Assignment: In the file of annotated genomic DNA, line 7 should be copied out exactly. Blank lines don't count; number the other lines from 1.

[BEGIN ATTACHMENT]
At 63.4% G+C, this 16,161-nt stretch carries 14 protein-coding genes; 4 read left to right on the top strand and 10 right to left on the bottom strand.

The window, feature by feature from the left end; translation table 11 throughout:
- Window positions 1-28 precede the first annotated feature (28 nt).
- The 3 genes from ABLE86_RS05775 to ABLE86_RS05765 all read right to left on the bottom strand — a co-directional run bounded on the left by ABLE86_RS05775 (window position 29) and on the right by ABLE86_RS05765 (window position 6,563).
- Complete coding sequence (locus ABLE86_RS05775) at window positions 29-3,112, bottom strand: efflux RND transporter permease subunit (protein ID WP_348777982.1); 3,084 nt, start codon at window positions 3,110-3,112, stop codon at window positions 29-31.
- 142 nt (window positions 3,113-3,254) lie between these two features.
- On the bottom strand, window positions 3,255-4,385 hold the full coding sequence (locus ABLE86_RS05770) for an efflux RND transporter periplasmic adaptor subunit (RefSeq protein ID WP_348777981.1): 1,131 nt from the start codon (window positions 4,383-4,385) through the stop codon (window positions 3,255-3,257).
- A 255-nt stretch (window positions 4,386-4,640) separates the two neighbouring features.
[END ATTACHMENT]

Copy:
- On the bottom strand, window positions 3,255-4,385 hold the full coding sequence (locus ABLE86_RS05770) for an efflux RND transporter periplasmic adaptor subunit (RefSeq protein ID WP_348777981.1): 1,131 nt from the start codon (window positions 4,383-4,385) through the stop codon (window positions 3,255-3,257).